Ya’ll are about to be sold a book, folks.
If you’ve read Riskology.co for any length of time, you know that I shill for no man! Except myself—I shill for myself all the time and do so quite shamelessly.
Last week, though, my friend Matt Kepnes sent me his book about budget traveling and, before I threw it in the trash without even reading a page, I looked on the back cover…
Published by Penguin!?! Okay, I guess this is legit.
It’s called How to Travel the World on $50 A Day, and it’s something Matt’s been doing with great success for the last six years. When I travel, I typically do it for much less than $50/day as well. So to pre-empt any doubts: Yes, this is possible. And it’s not very hard either.
Now, Matt and I see each other about once a year, during which time he makes fun of my mustache, I make fun of his inability to grow one, and we trade Okcupid stories.
Since his book is actually really good, it’s useful, and it’s being released tomorrow, we tried to have a more productive conversation about the life of a budget traveler—one that would make you foam at the mouth to buy his book.
The transcript (edited to make me look smarter) is below.
Tyler: I know your tale well, but—for the readers—how long have you been a full time traveler; how many countries have you been to; and why should I listen to you when you don’t even have a mustache?
Matt: I’ve been a full time traveler since 2006 and have been to over 70 countries. I try to add 10-20 new countries per year while visiting some of my favorites over and over again (Sweden, Thailand, France). And a true man doesn’t need facial hair to prove his worth. Look at James Bond. Or Jason Bourne. Go ahead and tell them they need to grow a mustache. I dare you!
Tyler: Somehow, you convinced one of the biggest publishers in the world that you can spend your whole life traveling for just $50 a day. But everyone knows that’s impossible. I mean, I spend $50 just to get a pack of peanuts on the airplane out of town. What secret are you hiding?
Matt: I hate to use this cliche, but the truth is: if you want to travel on the cheap, you need to travel like a local. Do what they do, eat where they eat, travel how they travel. That means staying in hostels or home stays, taking public transportation, avoiding touristy restaurants, and visiting local food markets. Once you do that, your costs drop dramatically and any place becomes affordable.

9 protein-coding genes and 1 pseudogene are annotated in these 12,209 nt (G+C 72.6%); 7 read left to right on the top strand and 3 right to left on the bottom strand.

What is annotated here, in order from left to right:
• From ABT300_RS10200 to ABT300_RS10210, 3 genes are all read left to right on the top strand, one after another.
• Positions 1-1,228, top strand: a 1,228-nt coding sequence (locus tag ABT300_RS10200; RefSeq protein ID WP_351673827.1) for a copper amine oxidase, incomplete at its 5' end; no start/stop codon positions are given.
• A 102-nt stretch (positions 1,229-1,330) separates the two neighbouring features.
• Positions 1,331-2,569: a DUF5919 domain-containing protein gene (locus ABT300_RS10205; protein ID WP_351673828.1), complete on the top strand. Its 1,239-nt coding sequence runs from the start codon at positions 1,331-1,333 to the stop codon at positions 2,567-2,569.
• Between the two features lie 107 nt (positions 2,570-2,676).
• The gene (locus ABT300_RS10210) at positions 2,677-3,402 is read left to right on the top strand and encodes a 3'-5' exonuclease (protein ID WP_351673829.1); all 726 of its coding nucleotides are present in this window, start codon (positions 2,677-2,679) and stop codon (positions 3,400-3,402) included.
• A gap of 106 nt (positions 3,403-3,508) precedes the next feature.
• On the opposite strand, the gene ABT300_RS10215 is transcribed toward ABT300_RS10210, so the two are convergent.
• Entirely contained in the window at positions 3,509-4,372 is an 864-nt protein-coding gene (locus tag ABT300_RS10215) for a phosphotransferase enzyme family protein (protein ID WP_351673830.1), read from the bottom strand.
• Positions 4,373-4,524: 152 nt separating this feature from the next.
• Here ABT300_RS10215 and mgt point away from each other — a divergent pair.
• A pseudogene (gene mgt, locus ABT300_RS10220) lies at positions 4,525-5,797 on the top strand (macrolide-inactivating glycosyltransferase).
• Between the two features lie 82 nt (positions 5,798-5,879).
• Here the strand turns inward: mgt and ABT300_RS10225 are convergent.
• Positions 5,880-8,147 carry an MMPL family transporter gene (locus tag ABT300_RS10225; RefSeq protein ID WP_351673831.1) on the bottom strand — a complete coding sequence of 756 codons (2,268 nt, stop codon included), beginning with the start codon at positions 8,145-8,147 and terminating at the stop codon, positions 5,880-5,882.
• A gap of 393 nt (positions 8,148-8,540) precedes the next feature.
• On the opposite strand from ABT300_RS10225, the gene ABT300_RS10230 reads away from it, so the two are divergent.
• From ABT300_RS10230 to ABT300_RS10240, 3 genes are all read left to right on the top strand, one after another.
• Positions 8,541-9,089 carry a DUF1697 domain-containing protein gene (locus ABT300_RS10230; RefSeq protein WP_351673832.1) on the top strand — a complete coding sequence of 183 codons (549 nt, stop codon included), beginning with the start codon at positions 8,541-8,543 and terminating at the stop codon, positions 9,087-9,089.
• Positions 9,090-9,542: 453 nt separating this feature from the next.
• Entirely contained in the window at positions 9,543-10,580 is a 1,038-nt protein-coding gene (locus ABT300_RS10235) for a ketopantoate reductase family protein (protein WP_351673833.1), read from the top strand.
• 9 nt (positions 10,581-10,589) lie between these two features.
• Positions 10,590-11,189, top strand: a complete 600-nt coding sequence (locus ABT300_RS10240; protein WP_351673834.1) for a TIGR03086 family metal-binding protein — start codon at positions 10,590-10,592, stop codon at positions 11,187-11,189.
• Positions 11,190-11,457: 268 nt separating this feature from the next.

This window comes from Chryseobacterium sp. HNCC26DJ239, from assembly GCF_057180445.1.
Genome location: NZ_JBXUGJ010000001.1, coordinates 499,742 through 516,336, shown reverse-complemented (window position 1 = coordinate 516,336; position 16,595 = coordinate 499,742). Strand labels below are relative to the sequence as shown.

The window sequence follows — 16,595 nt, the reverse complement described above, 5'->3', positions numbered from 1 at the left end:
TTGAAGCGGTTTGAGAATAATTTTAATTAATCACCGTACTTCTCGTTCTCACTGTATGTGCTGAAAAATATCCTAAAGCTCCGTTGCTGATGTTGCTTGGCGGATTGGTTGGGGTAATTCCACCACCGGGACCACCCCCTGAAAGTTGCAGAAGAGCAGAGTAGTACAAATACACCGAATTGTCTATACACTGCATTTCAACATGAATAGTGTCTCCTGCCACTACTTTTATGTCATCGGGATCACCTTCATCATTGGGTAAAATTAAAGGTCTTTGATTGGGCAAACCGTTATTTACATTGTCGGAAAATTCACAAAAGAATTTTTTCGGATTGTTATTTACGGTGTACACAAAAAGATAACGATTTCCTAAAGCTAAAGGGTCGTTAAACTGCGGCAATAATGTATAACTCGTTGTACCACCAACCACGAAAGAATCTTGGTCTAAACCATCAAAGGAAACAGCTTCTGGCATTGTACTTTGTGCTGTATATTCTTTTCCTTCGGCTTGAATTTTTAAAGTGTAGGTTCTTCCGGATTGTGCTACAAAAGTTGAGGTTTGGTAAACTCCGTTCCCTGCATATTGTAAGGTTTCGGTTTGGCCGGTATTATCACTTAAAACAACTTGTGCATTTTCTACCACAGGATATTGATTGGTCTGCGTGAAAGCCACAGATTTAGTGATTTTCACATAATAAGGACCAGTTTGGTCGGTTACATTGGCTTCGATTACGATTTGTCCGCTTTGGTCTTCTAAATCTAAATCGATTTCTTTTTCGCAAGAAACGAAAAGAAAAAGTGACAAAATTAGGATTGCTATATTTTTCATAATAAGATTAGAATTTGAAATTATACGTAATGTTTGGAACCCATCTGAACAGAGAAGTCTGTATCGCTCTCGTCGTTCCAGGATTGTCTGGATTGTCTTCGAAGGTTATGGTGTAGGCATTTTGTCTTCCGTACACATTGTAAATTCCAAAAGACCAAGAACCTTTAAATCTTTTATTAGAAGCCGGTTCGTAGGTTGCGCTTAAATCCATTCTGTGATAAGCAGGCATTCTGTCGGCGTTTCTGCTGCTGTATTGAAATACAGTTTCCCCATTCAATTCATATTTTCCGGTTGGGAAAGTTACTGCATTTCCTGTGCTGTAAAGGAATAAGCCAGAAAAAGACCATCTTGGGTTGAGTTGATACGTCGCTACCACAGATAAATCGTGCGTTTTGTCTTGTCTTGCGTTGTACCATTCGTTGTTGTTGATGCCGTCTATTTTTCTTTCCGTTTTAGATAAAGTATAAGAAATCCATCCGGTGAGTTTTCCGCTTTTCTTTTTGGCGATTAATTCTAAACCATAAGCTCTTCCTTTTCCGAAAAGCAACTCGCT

Tyler: Okay, so I’m actually a frugal son-of-a-gun, and I lied about the peanuts.
And I like traveling on the cheap because I get to explain how to do it to some of my complainypants friends who insist they have to cash in their 401k just to take a weekend trip to Grandma’s. What do you tell someone who gives you that canned response, “Oh, I’d love to do what you do, but I’m not a millionaire”? How do you get them to realize their travel dream is actually achievable?
Matt: The travel industry does a good job of hiding deals and affordable ways to travel; they prefer to paint the image that travel is very expensive because big, expensive vacations means more money for them, and it’s the big hotels that have advertising budgets, not small mom and pop shops. That’s why we only ever see ads for expensive holidays and vacations. Small tour operators, mom and pop hotels, and companies don’t have big advertising budgets so you never hear of them. Media for the most part ignores budget travel.
Tyler: How did you get started with your own adventure? Did you just wake up one morning and say, “I wonder what the rest of the world looks… Hey, an airplane! Here I go!”? Or is there more to it than that? Did you watch the Indiana Jones trilogy on repeat for a week? That’s how I ended up in Africa.
Matt: I went on a trip to Thailand in 2005. In the wonderful city of Chiang Mai, I met five backpackers who showed me that I didn’t have to be tied down to my job and that I didn’t need to be rich to travel. I was amazed, as I had never met people like them. After that trip, I went home and knew with utter certainty I wanted to backpack the globe. I finished my MBA, quit my cubicle job and, in July 2006, set out on an adventure around the world.
Of course, growing up, Indiana Jones was a big part of my life. But I wanted to be an archeologist after I saw his movies. I still want to go to Petra and walk across the seal with a cup. Want to be Elsa?
Tyler: I’ll ask the questions, thanks.
Is travel insurance really worth it? I bought it one time while I was climbing mountains. Somewhere around 18,000 feet up Kilimanjaro, I read the small print: “Does not apply on mountains.” Another time, I was going to go home rather than climb a mountain in the middle of a mini-civil war, but the insurance company wouldn’t cover my ticket, so I went climbing anyway. Do you recommend going to places of civil unrest? Can you save money that way?
Matt: Travel insurance is emergency insurance. It’s there for when something goes wrong. I don’t know what kind of insurance you had but insurance does come with some stipulations so it’s important to read them. For example, not all insurance will cover scuba diving or social unrest. Most do cover social unrest so long as a government has declared that area unsafe. Until there’s an official statement, most won’t consider the place unsafe. But to me, travel insurance is worth it. It costs only a few dollars a day. It’s been there when I lost my luggage, when my friend broke his leg, when a reader of mine broke a camera, and when another friend had to go home because of a family death. I firmly believe it’s worth it, especially if you are going on a long trip.
[Side note from Tyler: Good travel credit cards also offer limited travel insurance. Insurance can be a good investment if the likelihood of something going wrong on your trip is high, but make sure you’re not buying something you already get for free from your credit card.]